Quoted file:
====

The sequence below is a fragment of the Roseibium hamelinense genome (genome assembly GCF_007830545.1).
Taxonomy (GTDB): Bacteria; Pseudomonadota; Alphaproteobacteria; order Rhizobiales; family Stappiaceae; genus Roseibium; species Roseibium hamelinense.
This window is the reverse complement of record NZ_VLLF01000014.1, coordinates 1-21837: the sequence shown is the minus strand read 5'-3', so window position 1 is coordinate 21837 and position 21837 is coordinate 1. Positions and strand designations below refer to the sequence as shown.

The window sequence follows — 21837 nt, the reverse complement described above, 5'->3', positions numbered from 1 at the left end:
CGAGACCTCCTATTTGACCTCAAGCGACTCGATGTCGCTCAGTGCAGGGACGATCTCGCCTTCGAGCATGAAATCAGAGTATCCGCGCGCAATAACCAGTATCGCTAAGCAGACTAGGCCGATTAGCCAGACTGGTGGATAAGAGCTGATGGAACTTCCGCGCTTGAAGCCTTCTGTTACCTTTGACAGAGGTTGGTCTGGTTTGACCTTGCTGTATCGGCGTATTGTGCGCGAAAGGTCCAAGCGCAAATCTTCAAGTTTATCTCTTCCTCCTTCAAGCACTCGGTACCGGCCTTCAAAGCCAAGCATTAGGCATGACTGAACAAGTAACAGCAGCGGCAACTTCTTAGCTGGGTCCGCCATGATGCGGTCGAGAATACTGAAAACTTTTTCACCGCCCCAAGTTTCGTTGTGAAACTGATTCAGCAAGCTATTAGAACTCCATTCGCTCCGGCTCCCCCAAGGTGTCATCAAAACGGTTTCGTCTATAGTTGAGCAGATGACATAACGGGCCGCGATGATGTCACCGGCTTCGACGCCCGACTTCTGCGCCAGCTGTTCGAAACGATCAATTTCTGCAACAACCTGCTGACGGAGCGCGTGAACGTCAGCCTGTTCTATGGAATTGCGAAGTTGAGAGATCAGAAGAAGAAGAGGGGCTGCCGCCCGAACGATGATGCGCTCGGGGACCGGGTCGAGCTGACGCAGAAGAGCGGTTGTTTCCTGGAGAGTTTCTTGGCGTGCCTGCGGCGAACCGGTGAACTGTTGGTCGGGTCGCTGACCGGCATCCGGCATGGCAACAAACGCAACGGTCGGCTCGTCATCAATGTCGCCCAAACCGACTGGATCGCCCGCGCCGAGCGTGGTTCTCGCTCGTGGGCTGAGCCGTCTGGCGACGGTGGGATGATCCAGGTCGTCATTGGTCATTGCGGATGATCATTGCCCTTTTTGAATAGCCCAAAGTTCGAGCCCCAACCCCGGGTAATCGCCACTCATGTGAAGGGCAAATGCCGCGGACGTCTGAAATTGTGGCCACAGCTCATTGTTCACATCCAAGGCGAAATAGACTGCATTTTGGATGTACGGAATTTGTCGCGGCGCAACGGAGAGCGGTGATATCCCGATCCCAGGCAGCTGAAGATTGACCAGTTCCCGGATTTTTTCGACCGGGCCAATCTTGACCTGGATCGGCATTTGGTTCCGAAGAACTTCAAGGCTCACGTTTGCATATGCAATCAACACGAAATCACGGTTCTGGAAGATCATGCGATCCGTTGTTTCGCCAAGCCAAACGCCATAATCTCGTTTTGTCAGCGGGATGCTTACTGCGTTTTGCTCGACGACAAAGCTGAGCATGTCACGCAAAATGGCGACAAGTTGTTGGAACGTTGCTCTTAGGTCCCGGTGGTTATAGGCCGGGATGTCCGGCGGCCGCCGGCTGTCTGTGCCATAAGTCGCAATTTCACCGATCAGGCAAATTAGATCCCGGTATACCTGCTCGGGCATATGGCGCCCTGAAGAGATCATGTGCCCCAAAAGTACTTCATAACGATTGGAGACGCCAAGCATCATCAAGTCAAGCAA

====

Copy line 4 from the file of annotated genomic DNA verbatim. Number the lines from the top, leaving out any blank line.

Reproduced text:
The window sequence follows — 21837 nt, the reverse complement described above, 5'->3', positions numbered from 1 at the left end: